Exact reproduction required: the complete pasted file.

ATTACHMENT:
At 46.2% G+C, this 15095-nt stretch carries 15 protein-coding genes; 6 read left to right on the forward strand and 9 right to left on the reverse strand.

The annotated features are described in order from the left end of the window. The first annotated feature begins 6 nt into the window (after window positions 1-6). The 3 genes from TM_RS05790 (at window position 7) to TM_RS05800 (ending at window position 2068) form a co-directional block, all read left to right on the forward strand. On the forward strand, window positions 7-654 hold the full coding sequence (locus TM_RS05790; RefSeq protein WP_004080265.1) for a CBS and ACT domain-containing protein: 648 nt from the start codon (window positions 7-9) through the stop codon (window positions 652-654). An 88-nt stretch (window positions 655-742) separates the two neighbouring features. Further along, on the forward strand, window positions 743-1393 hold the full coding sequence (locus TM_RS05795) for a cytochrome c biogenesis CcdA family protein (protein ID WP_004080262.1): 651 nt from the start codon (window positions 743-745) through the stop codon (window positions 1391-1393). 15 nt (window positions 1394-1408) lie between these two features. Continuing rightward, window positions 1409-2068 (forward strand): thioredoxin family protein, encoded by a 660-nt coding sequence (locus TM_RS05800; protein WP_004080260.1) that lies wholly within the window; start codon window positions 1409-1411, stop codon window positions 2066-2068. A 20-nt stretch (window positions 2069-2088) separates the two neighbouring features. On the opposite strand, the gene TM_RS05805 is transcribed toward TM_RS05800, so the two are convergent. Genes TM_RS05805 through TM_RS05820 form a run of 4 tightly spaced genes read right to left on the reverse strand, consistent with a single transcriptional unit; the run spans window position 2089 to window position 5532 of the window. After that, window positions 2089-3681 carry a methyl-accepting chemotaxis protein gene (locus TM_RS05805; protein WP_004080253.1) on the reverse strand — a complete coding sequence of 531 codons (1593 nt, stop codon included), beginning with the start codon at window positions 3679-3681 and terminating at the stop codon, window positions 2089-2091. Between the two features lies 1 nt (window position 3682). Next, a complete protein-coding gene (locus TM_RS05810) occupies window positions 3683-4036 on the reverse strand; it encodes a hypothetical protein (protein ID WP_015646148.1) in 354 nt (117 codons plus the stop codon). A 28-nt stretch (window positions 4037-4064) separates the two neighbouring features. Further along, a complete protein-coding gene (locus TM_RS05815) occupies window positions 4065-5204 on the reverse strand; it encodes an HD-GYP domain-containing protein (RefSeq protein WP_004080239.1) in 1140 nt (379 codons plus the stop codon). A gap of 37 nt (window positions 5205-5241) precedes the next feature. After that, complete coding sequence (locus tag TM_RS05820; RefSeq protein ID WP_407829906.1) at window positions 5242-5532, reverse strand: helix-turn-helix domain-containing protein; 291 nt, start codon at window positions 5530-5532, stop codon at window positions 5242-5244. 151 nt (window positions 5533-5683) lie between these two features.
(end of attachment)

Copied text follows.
At 46.2% G+C, this 15095-nt stretch carries 15 protein-coding genes; 6 read left to right on the forward strand and 9 right to left on the reverse strand.

The annotated features are described in order from the left end of the window. The first annotated feature begins 6 nt into the window (after window positions 1-6). The 3 genes from TM_RS05790 (at window position 7) to TM_RS05800 (ending at window position 2068) form a co-directional block, all read left to right on the forward strand. On the forward strand, window positions 7-654 hold the full coding sequence (locus TM_RS05790; RefSeq protein WP_004080265.1) for a CBS and ACT domain-containing protein: 648 nt from the start codon (window positions 7-9) through the stop codon (window positions 652-654). An 88-nt stretch (window positions 655-742) separates the two neighbouring features. Further along, on the forward strand, window positions 743-1393 hold the full coding sequence (locus TM_RS05795) for a cytochrome c biogenesis CcdA family protein (protein ID WP_004080262.1): 651 nt from the start codon (window positions 743-745) through the stop codon (window positions 1391-1393). 15 nt (window positions 1394-1408) lie between these two features. Continuing rightward, window positions 1409-2068 (forward strand): thioredoxin family protein, encoded by a 660-nt coding sequence (locus TM_RS05800; protein WP_004080260.1) that lies wholly within the window; start codon window positions 1409-1411, stop codon window positions 2066-2068. A 20-nt stretch (window positions 2069-2088) separates the two neighbouring features. On the opposite strand, the gene TM_RS05805 is transcribed toward TM_RS05800, so the two are convergent. Genes TM_RS05805 through TM_RS05820 form a run of 4 tightly spaced genes read right to left on the reverse strand, consistent with a single transcriptional unit; the run spans window position 2089 to window position 5532 of the window. After that, window positions 2089-3681 carry a methyl-accepting chemotaxis protein gene (locus TM_RS05805; protein WP_004080253.1) on the reverse strand — a complete coding sequence of 531 codons (1593 nt, stop codon included), beginning with the start codon at window positions 3679-3681 and terminating at the stop codon, window positions 2089-2091. Between the two features lies 1 nt (window position 3682). Next, a complete protein-coding gene (locus TM_RS05810) occupies window positions 3683-4036 on the reverse strand; it encodes a hypothetical protein (protein ID WP_015646148.1) in 354 nt (117 codons plus the stop codon). A 28-nt stretch (window positions 4037-4064) separates the two neighbouring features. Further along, a complete protein-coding gene (locus TM_RS05815) occupies window positions 4065-5204 on the reverse strand; it encodes an HD-GYP domain-containing protein (RefSeq protein WP_004080239.1) in 1140 nt (379 codons plus the stop codon). A gap of 37 nt (window positions 5205-5241) precedes the next feature. After that, complete coding sequence (locus tag TM_RS05820; RefSeq protein ID WP_407829906.1) at window positions 5242-5532, reverse strand: helix-turn-helix domain-containing protein; 291 nt, start codon at window positions 5530-5532, stop codon at window positions 5242-5244. 151 nt (window positions 5533-5683) lie between these two features.